RF ablation tops nonsurgical tumor treatment options

April 1, 2003

After four decades of experimenting with alternatives to surgical resection of tumors, researchers worldwide agree on several points: There is no silver bullet, but CT-guided radio-frequency ablation stands out among minimally-invasive therapies.

After four decades of experimenting with alternatives to surgical resection of tumors, researchers worldwide agree on several points: There is no silver bullet, but CT-guided radio-frequency ablation stands out among minimally-invasive therapies.

"Based on retrospective comparisons in matched patients, it is quite clear that in selected cases, such as cirrhotic patients with limited hepatocellular carcinoma, radio-frequency ablation can achieve the same or even better results compared with resection," said Dr. Riccardo Lencioni, a professor of diagnostic and interventional radiology at the University of Pisa, Italy.

Interventional radiologists on both sides of the Atlantic continue to debate what the preferred approach should be when surgery must be ruled out. Most, however, agree that RFA takes the lead in overall availability, cost-effectiveness, and efficacy.

RFA is the most widely used technique for ablation of focal liver lesions and the most powerful among percutaneous modalities when a single-needle electrode is used, said Dr. Luigi Solbiati, chief of radiology at the General Hospitals of Busto Arsizio, Italy. It can also be applied for ablation of kidney cancers, adrenal masses, lung cancers, bone lesions, and other tumors.

Alternative techniques, including percutaneous ethanol injection (PEI), microwave ablation, cryotherapy, and laser-induced thermotherapy (LITT), also vie for recognition in this arena, and for their own niches as well, according to Solbiati.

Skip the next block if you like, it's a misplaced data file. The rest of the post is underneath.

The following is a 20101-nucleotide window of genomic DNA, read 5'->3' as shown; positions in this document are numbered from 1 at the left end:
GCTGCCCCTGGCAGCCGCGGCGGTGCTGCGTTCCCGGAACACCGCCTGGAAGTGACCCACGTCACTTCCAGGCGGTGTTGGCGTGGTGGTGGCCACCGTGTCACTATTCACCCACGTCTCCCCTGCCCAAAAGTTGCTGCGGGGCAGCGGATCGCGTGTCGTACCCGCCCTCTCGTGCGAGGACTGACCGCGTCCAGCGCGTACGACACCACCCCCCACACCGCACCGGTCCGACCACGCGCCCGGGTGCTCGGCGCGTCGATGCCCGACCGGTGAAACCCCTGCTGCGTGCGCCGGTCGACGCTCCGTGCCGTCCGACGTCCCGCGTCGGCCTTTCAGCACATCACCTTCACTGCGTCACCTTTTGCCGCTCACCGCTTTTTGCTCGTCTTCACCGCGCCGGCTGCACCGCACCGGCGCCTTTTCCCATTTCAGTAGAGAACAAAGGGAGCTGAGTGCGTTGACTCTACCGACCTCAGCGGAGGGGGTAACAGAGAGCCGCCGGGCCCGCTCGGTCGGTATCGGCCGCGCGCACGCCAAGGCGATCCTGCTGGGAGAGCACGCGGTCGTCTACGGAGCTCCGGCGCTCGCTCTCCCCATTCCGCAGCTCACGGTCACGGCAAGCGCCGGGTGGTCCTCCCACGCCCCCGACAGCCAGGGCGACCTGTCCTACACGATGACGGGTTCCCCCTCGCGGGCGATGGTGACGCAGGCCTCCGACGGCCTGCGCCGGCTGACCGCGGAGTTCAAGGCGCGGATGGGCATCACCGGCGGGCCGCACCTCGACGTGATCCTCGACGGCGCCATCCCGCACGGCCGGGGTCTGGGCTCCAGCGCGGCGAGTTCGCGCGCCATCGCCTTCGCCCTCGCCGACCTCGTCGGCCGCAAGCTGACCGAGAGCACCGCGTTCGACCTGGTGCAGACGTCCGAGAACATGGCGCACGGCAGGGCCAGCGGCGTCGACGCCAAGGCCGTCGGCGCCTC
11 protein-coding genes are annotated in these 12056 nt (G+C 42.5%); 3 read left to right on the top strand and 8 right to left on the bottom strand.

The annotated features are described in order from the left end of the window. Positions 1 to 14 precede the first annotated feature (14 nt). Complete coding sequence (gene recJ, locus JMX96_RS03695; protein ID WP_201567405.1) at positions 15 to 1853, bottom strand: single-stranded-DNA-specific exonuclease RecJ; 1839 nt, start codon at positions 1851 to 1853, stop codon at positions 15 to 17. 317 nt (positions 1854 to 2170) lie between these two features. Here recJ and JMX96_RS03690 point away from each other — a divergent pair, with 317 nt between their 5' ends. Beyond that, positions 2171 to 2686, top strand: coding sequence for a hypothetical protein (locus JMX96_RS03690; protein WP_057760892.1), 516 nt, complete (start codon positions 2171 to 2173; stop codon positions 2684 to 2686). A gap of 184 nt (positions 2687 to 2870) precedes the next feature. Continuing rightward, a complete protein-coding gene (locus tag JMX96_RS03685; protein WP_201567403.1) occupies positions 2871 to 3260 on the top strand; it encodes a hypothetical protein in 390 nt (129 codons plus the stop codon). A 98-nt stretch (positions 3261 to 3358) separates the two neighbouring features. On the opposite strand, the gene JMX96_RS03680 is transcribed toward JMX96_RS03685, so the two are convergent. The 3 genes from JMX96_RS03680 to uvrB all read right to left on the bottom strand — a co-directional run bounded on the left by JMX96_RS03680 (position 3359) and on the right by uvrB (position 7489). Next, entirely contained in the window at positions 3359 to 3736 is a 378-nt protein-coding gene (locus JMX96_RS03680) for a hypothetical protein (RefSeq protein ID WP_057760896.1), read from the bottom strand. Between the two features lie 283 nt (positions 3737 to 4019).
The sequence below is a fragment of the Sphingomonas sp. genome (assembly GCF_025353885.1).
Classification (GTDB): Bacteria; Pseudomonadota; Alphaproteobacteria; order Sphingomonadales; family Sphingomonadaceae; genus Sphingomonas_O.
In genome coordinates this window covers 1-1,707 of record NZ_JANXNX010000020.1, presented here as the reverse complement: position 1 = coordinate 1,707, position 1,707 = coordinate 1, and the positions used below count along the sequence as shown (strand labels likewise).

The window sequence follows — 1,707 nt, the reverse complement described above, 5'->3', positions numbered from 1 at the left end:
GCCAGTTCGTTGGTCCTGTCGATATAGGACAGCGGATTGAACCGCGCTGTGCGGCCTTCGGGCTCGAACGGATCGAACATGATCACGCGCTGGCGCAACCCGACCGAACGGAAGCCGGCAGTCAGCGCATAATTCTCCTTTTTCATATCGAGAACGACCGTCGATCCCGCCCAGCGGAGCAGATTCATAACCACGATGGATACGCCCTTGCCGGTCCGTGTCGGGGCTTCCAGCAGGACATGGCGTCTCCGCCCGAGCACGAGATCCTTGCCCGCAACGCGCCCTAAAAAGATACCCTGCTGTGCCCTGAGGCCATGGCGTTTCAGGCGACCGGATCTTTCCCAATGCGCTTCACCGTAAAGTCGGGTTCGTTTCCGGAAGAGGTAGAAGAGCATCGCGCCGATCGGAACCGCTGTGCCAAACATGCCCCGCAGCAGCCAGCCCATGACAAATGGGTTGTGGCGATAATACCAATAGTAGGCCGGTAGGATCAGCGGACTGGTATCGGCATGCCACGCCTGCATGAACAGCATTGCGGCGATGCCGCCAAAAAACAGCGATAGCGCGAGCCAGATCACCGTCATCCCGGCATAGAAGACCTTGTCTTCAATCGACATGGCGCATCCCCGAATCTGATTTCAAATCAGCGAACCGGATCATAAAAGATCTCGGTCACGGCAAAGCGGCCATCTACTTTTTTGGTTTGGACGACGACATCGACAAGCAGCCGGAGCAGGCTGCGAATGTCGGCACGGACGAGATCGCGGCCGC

Cryoablation is slowly evolving from an intraoperative technique to a percutaneous option. Like RFA, its application is expanding from liver and kidney lesions, where it is known to be effective, into those affecting the lungs, bones, and spine. Unlike RFA, it is also considered relatively invasive.

Many studies have found that microwave ablation is faster than RFA and just as cost-effective and powerful, but it does not perform as well in small lesions. The same holds true for PEI, which is primarily employed for liver cancers when the other techniques are too expensive or not available. In many European countries, PEI is used not only for ablation of small hepatocellular carcinomas, but also for hyperfunctioning thyroid nodules, parathyroid tumors, and neck adenopathies from thyroid papillary cancer.

Recent studies in Germany have reported that LITT is useful to treat focal liver lesions using multiple fibers simultaneously, and it is effective in small lesions of the abdomen and the neck. But more trials are needed to validate findings, according to the authors.

Ultrasound, MRI, and CT all play roles in guiding various procedures. The preferred approach depends mainly on experience, real-time effectiveness, availability, and patient comfort.

"The best suited and the most widely used modality for guiding RFA procedures is CT, regardless of which organ is targeted," said Dr. Philippe L. Pereira, an associate professor of radiology at Eberhard Karls University in Tubingen, Germany.

Sonography is also reliable for needle placement but has visualization disadvantages, Pereira said. MRI-guided RFA offers multiplanar control, better tissue contrast, and near-real-time monitoring, but it is also time-consuming and more expensive than CT-guided RFA or cryoablation.

CT or ultrasound-guided RFA procedures are generally faster, but MRI-guided cryoablation provides a better visualization of the "icing" effect and can allow monitoring of the temperature of the organs, according to Dr. Eric vanSonnenberg, an interventional radiologist at Brigham and Women's Hospital.

"With CT or ultrasound, you know where the probe is, but you cannot actually see the effects of ablation on the tissue. MRI-guided cryoablation procedures are not widely available, however, and they are expensive," vanSonnenberg said.

Although most researchers agree that percutaneous thermal ablation techniques are cost-effective, no reliable data exist to support their superiority over surgical resection of tumors.

"There's been no controlled study to prove that assertion. Most of the studies have been done by individual centers, and none of them is randomized," said Dr. Gerald D. Dodd III, chief of radiology at the University of Texas, San Antonio.